Within a database, the way you split up your database generally depends on three things:

A few additional considerations can be found in the ObjectStore documentation, but that's about it. Don't over-complicate things. This isn't a relational database, remember? The power and simplicity is hard to describe because there's just not much to it. (Just the absolute minimum to get the job done. :-)

RDBMS Emulation

Un-structured perl databases are probably under-constrained for most applications. Fortunately, RDBMS style tables are adapted, adopted, and included within this package. While they are a little different from traditional tables, I am confident that with a few doses of Prozac relational developers will feel right at home. See ObjStore::Table3 and ObjStore::Index.


Performance Check List

The word tuning implies too high a brain-level requirement. Getting performance out of ObjectStore is not rocket science. On the other hand, you shouldn't think that perl will ever go as fast as optimized C++. That's what DLL schemas are for. For an example, see ObjStore::REP::HashRecord.

Transactions Redux

Stargate Mechanics

Here is how to create hashes and arrays pre-sized to exactly the right number of slots:

  ObjStore::HV->new($near, { key => 'value' });  # 1 slot
  ObjStore::AV->new($near, [1..3]);              # 3 slots

Or you can interface the stargate directly:

  my $persistent_junk = ObjStore::translate($near, [1,2,3,{fat=>'dog'}]);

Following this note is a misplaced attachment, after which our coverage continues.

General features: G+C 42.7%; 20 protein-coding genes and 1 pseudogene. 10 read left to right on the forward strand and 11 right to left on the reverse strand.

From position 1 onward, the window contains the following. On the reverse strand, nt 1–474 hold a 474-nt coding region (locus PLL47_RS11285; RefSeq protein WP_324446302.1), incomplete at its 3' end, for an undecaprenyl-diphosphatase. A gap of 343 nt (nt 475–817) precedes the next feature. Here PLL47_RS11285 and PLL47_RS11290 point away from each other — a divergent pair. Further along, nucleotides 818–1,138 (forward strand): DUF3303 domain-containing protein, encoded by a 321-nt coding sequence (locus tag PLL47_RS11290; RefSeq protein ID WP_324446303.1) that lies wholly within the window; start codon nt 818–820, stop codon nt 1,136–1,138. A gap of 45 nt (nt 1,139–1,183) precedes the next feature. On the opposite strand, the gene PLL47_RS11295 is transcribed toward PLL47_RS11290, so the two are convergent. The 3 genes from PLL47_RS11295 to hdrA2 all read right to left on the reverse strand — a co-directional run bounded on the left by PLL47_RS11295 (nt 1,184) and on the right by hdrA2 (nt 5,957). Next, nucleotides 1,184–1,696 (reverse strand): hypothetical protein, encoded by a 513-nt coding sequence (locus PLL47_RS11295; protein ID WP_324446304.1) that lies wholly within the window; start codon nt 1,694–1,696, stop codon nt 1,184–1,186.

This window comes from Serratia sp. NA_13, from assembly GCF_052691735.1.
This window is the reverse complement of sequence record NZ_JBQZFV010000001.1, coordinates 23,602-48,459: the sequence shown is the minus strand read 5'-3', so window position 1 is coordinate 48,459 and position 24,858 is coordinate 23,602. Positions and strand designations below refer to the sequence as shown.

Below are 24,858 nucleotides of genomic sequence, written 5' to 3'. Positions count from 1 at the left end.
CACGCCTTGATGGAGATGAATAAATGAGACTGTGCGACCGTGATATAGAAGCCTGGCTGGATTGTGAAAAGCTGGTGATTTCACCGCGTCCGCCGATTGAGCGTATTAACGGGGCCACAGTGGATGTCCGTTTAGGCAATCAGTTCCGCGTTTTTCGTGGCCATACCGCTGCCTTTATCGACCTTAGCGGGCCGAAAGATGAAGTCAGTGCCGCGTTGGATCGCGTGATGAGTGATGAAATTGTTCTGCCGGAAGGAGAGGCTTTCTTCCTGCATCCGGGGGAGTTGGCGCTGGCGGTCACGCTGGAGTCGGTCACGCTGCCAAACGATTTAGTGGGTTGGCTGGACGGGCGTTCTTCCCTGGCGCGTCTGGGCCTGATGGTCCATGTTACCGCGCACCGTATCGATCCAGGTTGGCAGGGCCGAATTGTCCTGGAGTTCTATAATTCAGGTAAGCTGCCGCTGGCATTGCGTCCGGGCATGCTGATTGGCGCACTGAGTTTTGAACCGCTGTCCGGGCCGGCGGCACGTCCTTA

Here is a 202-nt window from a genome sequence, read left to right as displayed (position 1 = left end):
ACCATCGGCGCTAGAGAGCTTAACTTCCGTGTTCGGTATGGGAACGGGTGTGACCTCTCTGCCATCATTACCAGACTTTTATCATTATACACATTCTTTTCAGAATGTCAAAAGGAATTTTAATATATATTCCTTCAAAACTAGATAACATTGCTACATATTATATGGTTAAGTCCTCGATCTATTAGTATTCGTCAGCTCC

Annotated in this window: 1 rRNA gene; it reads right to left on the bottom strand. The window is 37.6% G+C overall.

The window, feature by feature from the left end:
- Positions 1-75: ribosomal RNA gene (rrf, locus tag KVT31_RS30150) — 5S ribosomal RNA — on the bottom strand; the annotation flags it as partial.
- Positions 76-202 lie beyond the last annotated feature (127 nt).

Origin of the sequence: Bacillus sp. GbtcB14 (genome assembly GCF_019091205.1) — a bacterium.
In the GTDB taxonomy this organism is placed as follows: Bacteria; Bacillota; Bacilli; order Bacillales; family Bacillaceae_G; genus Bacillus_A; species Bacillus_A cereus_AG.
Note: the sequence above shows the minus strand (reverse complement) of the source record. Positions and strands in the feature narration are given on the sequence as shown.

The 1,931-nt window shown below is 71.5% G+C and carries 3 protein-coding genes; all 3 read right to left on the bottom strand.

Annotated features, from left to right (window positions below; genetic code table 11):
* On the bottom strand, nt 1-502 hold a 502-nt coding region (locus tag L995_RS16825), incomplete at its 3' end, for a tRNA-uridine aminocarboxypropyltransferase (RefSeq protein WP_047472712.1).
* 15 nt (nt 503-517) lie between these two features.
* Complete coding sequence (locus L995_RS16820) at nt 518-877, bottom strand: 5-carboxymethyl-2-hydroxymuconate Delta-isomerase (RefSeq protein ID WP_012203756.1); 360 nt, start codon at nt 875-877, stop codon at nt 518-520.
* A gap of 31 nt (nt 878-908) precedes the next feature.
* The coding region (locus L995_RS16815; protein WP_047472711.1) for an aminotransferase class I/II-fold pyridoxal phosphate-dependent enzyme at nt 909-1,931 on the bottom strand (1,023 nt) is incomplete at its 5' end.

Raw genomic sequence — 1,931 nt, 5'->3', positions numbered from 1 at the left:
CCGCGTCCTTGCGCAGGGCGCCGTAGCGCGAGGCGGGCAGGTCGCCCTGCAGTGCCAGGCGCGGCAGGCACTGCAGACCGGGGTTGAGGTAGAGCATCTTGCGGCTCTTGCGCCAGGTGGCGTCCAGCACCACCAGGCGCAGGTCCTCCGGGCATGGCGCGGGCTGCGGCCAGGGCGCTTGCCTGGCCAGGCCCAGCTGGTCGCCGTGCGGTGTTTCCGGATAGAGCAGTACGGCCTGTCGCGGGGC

If you want to design your own stargate, you may inspect the default stargate in for inspiration. (Not recommended. ;-)

How Can I Rescue Persistent Objects From Oblivion?

All data stored in ObjectStore is reference counted. This is a fantastically efficient way to manage memory (for most applications). It has very good locality and low overhead. However, as soon as an object's refcnt reaches zero, it is permenantly deleted from the database. You only have one chance to save the object. The NOREFS method is invoked just prior to deletion. You must hook it back into the database or kiss the object goodbye.

Be aware that the DESTROY method is still invoked every time an object becomes unreachable from the current scope. However, contrary to transient objects this method does not preview persistent object destruction. (Hacking DESTROY such that it is used instead of NOREFS is desirable but would require changes to the perl code-base. This change is under consideration. Let me know if you care. XXX)